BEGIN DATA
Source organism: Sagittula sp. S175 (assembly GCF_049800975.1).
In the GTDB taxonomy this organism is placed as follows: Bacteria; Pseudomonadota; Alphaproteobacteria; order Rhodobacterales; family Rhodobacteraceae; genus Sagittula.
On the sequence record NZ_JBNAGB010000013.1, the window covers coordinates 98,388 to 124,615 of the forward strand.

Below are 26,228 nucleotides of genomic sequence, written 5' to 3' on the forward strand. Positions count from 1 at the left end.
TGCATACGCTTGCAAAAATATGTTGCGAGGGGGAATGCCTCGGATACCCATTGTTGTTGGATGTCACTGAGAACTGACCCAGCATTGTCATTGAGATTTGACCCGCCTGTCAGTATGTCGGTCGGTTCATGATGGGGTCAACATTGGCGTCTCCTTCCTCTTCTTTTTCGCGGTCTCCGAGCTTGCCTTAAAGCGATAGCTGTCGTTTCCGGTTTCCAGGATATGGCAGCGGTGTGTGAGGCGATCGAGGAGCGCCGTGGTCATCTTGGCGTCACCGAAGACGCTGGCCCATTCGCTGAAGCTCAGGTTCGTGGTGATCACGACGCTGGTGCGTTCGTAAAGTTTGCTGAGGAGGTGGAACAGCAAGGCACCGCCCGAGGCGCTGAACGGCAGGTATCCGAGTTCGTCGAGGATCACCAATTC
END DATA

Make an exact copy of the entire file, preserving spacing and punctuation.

Source organism: Sagittula sp. S175 (assembly GCF_049800975.1).
In the GTDB taxonomy this organism is placed as follows: Bacteria; Pseudomonadota; Alphaproteobacteria; order Rhodobacterales; family Rhodobacteraceae; genus Sagittula.
On the sequence record NZ_JBNAGB010000013.1, the window covers coordinates 98,388 to 124,615 of the forward strand.

Below are 26,228 nucleotides of genomic sequence, written 5' to 3' on the forward strand. Positions count from 1 at the left end.
TGCATACGCTTGCAAAAATATGTTGCGAGGGGGAATGCCTCGGATACCCATTGTTGTTGGATGTCACTGAGAACTGACCCAGCATTGTCATTGAGATTTGACCCGCCTGTCAGTATGTCGGTCGGTTCATGATGGGGTCAACATTGGCGTCTCCTTCCTCTTCTTTTTCGCGGTCTCCGAGCTTGCCTTAAAGCGATAGCTGTCGTTTCCGGTTTCCAGGATATGGCAGCGGTGTGTGAGGCGATCGAGGAGCGCCGTGGTCATCTTGGCGTCACCGAAGACGCTGGCCCATTCGCTGAAGCTCAGGTTCGTGGTGATCACGACGCTGGTGCGTTCGTAAAGTTTGCTGAGGAGGTGGAACAGCAAGGCACCGCCCGAGGCGCTGAACGGCAGGTATCCGAGTTCGTCGAGGATCACCAATTC